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Wednesday, February 16, 2011
Study: Why Do Students Drop Out?
Depression, a loss of financial aid, increased tuition, unexpected bad grades and roommate conflicts are among key risk factors that lead college students to drop out, according to a study led by Michigan State University researchers.
Not so influential: a death in the family, failure to get their intended major, a significant injury and addiction.
“Prior to this work, little was known about what factors in a student’s everyday life prompt them to think about withdrawing from college,” Tim Pleskac, an MSU assistant professor of psychology and the lead researcher, said in a news release this afternoon.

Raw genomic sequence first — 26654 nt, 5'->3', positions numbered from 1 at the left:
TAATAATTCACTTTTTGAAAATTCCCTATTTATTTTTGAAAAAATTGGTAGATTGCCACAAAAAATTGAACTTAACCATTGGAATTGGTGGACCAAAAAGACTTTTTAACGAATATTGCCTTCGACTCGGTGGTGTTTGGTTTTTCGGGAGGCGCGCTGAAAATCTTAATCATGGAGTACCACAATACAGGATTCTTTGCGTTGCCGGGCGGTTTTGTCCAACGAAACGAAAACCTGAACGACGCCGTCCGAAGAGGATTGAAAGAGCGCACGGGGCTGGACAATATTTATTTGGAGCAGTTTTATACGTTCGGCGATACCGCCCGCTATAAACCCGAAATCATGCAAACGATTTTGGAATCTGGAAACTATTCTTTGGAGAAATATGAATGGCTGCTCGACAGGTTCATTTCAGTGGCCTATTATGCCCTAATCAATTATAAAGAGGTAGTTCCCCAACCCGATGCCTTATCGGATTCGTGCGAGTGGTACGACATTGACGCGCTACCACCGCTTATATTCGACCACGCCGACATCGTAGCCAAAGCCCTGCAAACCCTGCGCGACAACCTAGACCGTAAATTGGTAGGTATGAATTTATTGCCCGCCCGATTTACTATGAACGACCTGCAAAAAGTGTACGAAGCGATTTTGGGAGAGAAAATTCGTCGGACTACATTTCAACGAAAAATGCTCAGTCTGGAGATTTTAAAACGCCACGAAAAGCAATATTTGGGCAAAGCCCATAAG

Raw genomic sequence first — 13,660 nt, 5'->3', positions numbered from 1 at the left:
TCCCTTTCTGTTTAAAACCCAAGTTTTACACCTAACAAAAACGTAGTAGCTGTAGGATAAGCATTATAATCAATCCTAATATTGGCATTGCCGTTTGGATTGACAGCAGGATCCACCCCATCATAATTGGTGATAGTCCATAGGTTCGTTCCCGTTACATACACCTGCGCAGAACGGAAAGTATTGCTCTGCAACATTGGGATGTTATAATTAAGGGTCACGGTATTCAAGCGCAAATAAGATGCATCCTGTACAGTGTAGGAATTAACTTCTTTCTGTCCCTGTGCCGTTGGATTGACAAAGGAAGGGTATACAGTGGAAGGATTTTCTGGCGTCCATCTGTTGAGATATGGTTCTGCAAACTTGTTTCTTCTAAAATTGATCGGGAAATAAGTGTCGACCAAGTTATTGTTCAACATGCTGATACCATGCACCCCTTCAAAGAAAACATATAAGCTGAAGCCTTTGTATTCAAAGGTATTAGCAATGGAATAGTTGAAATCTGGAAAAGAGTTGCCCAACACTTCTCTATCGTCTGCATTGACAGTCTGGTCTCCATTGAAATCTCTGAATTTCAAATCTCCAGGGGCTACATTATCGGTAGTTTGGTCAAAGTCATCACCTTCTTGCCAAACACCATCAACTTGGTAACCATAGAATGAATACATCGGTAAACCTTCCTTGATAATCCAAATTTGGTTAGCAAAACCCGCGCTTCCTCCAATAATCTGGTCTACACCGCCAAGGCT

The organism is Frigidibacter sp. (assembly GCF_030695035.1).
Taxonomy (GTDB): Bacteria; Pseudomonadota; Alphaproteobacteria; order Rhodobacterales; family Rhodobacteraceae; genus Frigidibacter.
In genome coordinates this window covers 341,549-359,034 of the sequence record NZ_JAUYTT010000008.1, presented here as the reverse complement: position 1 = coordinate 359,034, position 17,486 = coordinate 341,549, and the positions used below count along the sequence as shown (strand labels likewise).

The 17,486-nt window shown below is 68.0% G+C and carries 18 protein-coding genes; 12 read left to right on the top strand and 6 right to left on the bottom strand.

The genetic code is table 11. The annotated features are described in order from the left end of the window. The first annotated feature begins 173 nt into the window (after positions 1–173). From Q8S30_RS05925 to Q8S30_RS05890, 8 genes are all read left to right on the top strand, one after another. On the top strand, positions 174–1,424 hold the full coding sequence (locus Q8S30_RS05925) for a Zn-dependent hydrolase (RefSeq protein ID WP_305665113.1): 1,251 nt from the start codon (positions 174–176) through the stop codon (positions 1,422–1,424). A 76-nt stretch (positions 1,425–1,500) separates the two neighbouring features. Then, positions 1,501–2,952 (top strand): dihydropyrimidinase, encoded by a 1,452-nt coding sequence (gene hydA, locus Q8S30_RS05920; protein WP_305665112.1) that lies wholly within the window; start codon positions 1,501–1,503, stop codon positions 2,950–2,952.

The researchers used a mathematical model they created to analyze surveys from 1,158 freshmen at 10 U.S. colleges and universities, according to the release. In the surveys, which listed 21 critical events, students were asked whether any of the events happened to them in the previous semester. The students were later asked whether they planned to drop out.
“We are now better suited to think about what students we should target in terms of counseling or other assistance to help them work through these issues,” Pleskac said.
Colleges across the country are grappling with how to address the needs of students who drop out.
Nationwide, just 60% of students earn an undergraduate degree within six years. In Michigan, there are wide ranges in graduation rates among the state’s 15 public universities. Graduation rates range from lows of 26% at LakeSuperior State University and 32% at Wayne State University to highs of 77% at Michigan State University and 89% at the University of Michigan.
The study was funded by the College Board and included researchers from the University of Missouri-St. Louis and Rice University.